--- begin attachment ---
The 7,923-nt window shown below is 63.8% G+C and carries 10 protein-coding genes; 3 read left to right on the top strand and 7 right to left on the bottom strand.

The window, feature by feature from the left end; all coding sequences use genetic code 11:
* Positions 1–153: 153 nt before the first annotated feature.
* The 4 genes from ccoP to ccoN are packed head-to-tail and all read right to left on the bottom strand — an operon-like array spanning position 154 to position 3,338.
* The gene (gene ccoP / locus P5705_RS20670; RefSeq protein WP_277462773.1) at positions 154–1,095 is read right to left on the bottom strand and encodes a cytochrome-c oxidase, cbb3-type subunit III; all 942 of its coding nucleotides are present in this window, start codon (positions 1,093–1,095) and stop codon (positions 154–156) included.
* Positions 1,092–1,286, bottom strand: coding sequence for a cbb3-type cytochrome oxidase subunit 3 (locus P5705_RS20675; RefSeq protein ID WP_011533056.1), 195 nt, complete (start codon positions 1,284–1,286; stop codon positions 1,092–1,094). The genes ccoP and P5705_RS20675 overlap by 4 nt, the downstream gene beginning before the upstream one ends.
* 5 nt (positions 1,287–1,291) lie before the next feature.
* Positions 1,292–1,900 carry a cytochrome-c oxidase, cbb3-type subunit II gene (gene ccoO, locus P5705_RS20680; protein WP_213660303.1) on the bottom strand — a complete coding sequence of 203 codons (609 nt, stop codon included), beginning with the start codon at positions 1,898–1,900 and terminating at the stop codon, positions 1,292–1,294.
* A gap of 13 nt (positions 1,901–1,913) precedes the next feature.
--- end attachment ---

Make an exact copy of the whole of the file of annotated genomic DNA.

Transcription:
The 7,923-nt window shown below is 63.8% G+C and carries 10 protein-coding genes; 3 read left to right on the top strand and 7 right to left on the bottom strand.

The window, feature by feature from the left end; all coding sequences use genetic code 11:
* Positions 1–153: 153 nt before the first annotated feature.
* The 4 genes from ccoP to ccoN are packed head-to-tail and all read right to left on the bottom strand — an operon-like array spanning position 154 to position 3,338.
* The gene (gene ccoP / locus P5705_RS20670; RefSeq protein WP_277462773.1) at positions 154–1,095 is read right to left on the bottom strand and encodes a cytochrome-c oxidase, cbb3-type subunit III; all 942 of its coding nucleotides are present in this window, start codon (positions 1,093–1,095) and stop codon (positions 154–156) included.
* Positions 1,092–1,286, bottom strand: coding sequence for a cbb3-type cytochrome oxidase subunit 3 (locus P5705_RS20675; RefSeq protein ID WP_011533056.1), 195 nt, complete (start codon positions 1,284–1,286; stop codon positions 1,092–1,094). The genes ccoP and P5705_RS20675 overlap by 4 nt, the downstream gene beginning before the upstream one ends.
* 5 nt (positions 1,287–1,291) lie before the next feature.
* Positions 1,292–1,900 carry a cytochrome-c oxidase, cbb3-type subunit II gene (gene ccoO, locus P5705_RS20680; protein WP_213660303.1) on the bottom strand — a complete coding sequence of 203 codons (609 nt, stop codon included), beginning with the start codon at positions 1,898–1,900 and terminating at the stop codon, positions 1,292–1,294.
* A gap of 13 nt (positions 1,901–1,913) precedes the next feature.